Pharmacometrician

It didn’t take long in that first position to see the interesting science that I could be involved in and the impact that I could make in helping others, so my career fate was sealed soon after. Jason

What do you do?

I support translation of in vitro and in vivo preclinical data to application applications that are relevant to humans using mathematical modelling. This involves using the data from preclinical studies to build mathematical models that describe the data and help to establish and explain relationships of exposure to a chemical or drug (pharmacokinetics) to a response that is either beneficial (pharmacodynamics) or detrimental (toxicodynamics).

These relationships can be based on relatively straight-forward mathematical correlations that use data-fitting for description or can be more complex and mechanistic in nature where biological processes are used to drive the mathematics. The models are typically built using preclinical data and can then be extrapolated to humans using scaling concepts or what is known about physiological differences in preclinical species and humans. Once the model is developed, it can be used to make predictions regarding data that may not be observed in advance.

Common applications of the mathematical modelling that I do can be to predict starting and efficacious doses in humans for drugs in development, identifying and defining sources of variability in exposure and response in individual patients to better predict dose requirements for efficacy, understanding a potential drug-drug interaction and helping to inform dose adjustments that may be required, and many other applications related to how exposure to a drug or chemical changes in humans and the subsequent impact on a response.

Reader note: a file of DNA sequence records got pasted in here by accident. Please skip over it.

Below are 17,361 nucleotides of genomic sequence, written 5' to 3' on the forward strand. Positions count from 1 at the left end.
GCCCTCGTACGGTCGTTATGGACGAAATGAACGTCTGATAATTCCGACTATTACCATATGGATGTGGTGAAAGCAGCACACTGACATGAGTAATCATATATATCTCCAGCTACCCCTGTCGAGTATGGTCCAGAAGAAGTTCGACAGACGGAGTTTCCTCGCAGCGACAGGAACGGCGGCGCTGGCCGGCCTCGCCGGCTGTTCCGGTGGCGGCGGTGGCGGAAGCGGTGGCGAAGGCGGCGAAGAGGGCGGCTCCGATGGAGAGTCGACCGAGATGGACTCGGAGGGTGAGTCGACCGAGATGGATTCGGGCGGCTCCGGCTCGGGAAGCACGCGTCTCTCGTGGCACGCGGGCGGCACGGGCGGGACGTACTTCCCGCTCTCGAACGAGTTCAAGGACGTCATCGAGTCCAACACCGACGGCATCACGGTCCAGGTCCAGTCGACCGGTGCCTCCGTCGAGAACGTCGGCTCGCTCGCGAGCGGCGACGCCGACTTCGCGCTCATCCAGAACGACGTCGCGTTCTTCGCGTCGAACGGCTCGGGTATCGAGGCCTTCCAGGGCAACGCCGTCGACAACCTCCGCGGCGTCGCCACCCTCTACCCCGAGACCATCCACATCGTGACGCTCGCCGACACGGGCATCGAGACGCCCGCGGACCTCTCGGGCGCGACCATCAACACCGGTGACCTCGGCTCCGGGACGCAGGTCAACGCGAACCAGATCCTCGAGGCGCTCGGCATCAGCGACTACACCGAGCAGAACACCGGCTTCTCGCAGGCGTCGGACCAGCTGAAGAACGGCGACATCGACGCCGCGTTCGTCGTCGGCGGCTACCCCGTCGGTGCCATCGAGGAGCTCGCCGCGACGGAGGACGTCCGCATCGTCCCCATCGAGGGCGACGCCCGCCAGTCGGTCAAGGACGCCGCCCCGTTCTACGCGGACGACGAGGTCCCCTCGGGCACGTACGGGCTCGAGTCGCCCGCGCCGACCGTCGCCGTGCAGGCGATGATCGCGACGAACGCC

What does your typical day involve?

As with many careers, there really is no such thing as a typical day as each problem and strategy that I encounter is unique.

Having said that, some of the day to day aspects of my responsibilities include discussions with stakeholders on the development of modelling strategies to answer critical questions about their drug or chemical, helping with interpretation of available data and relevance to humans, using software to develop models and run simulations to answer questions at hand, assist with study design or project progression decisions based on the information that I provide, participate in scientific discussions with other team members to help brainstorm solutions to a challenge that they may be encountering on their project, and summarizing results of a project in a scientific report that may be used for regulatory submission.

Do you work mostly on your own or as part of a team?

I have an opportunity to both work individually and as part of a team. When working on a specific project and developing a mathematical model to help explain the data, I spend much of my time independently with the data and the software. In addition, I am often involved with a multi-disciplinary project team comprised from different areas of expertise related to development of the target chemical.

This team consists of chemists, biologists, financial stakeholders, toxicologists, clinical scientists, and many others that can all provide input into the model that is being developed and help with understanding of the data in a broader sense. It is also important for me to understand the specific questions that the team may have that are relevant to their area of expertise so that a useful and robust model can take all of these into consideration. Some team members may have questions about how to formulate the material to best suit human administration, some may have questions about appropriate doses to run in animal studies, some may have questions about what dose will be required in humans to provide efficacy, and the list goes on. 

It’s important to understand perspectives of all team members so that the most useful model can be developed. Finally, I am also a part of a team of other modelling scientists. We all work somewhat independently on models that we may be building, but we also work together to overcome specific challenges that we may be having with a project, so there are often meetings to present and discuss problems that individuals may be having on their projects.

What is it like socially where you work?